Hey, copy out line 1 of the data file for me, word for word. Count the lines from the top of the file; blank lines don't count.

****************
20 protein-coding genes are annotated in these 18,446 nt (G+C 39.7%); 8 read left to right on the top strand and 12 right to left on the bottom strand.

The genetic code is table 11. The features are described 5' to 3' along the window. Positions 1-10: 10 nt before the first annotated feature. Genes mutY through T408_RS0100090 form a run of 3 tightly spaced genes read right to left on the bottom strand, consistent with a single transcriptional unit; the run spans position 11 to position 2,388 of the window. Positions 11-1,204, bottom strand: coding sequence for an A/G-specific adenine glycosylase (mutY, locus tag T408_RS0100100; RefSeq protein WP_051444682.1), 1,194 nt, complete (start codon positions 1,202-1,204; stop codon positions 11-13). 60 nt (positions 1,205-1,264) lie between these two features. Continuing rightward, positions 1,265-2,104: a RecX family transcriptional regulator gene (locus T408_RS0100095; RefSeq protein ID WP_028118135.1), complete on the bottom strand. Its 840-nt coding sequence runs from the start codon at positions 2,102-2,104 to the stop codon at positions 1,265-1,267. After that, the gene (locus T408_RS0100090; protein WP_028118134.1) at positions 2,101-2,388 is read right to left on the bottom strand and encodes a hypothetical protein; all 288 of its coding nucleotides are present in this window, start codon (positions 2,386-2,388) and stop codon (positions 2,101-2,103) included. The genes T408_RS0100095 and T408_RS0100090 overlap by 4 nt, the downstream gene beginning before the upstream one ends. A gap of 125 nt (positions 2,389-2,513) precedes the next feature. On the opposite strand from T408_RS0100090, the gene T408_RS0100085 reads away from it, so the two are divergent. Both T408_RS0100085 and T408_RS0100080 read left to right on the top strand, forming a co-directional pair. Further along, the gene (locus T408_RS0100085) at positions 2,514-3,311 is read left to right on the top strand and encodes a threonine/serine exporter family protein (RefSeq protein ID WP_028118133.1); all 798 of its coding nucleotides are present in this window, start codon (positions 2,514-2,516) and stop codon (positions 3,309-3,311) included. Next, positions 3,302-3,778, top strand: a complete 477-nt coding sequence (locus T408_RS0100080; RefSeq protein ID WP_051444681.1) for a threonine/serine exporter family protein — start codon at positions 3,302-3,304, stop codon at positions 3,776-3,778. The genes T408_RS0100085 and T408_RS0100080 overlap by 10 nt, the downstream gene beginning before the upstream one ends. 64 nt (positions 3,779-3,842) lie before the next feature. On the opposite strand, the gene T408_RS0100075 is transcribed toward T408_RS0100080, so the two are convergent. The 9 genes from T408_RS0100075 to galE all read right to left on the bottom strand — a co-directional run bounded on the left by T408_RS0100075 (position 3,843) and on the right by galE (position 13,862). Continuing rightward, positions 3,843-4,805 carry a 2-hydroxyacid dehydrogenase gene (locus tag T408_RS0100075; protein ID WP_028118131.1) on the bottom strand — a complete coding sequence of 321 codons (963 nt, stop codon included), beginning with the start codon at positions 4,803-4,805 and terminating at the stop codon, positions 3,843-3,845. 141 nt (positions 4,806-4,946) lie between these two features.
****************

20 protein-coding genes are annotated in these 18,446 nt (G+C 39.7%); 8 read left to right on the top strand and 12 right to left on the bottom strand.